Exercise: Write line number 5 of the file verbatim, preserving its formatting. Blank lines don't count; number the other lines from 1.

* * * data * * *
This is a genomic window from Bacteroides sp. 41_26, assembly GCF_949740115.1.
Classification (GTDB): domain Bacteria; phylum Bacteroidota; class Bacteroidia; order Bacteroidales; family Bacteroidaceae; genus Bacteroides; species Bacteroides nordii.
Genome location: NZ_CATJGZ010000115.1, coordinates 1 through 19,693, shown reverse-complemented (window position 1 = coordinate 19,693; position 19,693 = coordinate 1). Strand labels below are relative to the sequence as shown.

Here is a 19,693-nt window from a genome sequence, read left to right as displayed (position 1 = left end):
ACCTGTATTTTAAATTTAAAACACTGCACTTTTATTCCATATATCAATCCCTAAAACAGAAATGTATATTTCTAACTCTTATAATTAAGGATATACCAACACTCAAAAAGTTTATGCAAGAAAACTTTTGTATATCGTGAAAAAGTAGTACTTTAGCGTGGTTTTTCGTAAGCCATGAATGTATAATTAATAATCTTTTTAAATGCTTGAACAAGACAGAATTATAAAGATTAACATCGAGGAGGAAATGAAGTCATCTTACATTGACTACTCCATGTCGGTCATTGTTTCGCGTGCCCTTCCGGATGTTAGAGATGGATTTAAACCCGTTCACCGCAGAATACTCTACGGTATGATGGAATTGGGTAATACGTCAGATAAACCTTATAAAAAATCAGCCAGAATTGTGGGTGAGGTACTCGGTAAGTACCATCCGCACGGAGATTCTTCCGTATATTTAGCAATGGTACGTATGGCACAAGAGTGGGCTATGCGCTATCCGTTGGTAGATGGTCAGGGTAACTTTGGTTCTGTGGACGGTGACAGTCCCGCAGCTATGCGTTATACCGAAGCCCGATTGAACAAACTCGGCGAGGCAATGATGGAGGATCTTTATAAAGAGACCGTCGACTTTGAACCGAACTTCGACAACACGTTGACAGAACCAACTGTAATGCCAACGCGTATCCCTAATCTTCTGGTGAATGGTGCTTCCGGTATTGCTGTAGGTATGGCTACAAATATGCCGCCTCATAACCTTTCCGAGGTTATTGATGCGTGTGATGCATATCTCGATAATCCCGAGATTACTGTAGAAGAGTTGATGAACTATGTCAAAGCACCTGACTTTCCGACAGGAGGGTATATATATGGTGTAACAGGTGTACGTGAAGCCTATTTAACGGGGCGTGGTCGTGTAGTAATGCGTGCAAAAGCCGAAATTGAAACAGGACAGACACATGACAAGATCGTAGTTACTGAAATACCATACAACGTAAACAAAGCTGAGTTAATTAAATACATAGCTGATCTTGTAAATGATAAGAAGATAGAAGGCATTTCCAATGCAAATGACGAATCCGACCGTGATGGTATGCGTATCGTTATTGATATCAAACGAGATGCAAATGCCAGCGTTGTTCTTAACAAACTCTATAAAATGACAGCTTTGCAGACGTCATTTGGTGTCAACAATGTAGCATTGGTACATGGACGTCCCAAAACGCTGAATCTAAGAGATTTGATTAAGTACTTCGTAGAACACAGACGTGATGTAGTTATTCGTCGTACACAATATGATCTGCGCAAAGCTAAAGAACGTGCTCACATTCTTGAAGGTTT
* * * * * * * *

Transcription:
ACCTGTATTTTAAATTTAAAACACTGCACTTTTATTCCATATATCAATCCCTAAAACAGAAATGTATATTTCTAACTCTTATAATTAAGGATATACCAACACTCAAAAAGTTTATGCAAGAAAACTTTTGTATATCGTGAAAAAGTAGTACTTTAGCGTGGTTTTTCGTAAGCCATGAATGTATAATTAATAATCTTTTTAAATGCTTGAACAAGACAGAATTATAAAGATTAACATCGAGGAGGAAATGAAGTCATCTTACATTGACTACTCCATGTCGGTCATTGTTTCGCGTGCCCTTCCGGATGTTAGAGATGGATTTAAACCCGTTCACCGCAGAATACTCTACGGTATGATGGAATTGGGTAATACGTCAGATAAACCTTATAAAAAATCAGCCAGAATTGTGGGTGAGGTACTCGGTAAGTACCATCCGCACGGAGATTCTTCCGTATATTTAGCAATGGTACGTATGGCACAAGAGTGGGCTATGCGCTATCCGTTGGTAGATGGTCAGGGTAACTTTGGTTCTGTGGACGGTGACAGTCCCGCAGCTATGCGTTATACCGAAGCCCGATTGAACAAACTCGGCGAGGCAATGATGGAGGATCTTTATAAAGAGACCGTCGACTTTGAACCGAACTTCGACAACACGTTGACAGAACCAACTGTAATGCCAACGCGTATCCCTAATCTTCTGGTGAATGGTGCTTCCGGTATTGCTGTAGGTATGGCTACAAATATGCCGCCTCATAACCTTTCCGAGGTTATTGATGCGTGTGATGCATATCTCGATAATCCCGAGATTACTGTAGAAGAGTTGATGAACTATGTCAAAGCACCTGACTTTCCGACAGGAGGGTATATATATGGTGTAACAGGTGTACGTGAAGCCTATTTAACGGGGCGTGGTCGTGTAGTAATGCGTGCAAAAGCCGAAATTGAAACAGGACAGACACATGACAAGATCGTAGTTACTGAAATACCATACAACGTAAACAAAGCTGAGTTAATTAAATACATAGCTGATCTTGTAAATGATAAGAAGATAGAAGGCATTTCCAATGCAAATGACGAATCCGACCGTGATGGTATGCGTATCGTTATTGATATCAAACGAGATGCAAATGCCAGCGTTGTTCTTAACAAACTCTATAAAATGACAGCTTTGCAGACGTCATTTGGTGTCAACAATGTAGCATTGGTACATGGACGTCCCAAAACGCTGAATCTAAGAGATTTGATTAAGTACTTCGTAGAACACAGACGTGATGTAGTTATTCGTCGTACACAATATGATCTGCGCAAAGCTAAAGAACGTGCTCACATTCTTGAAGGTTT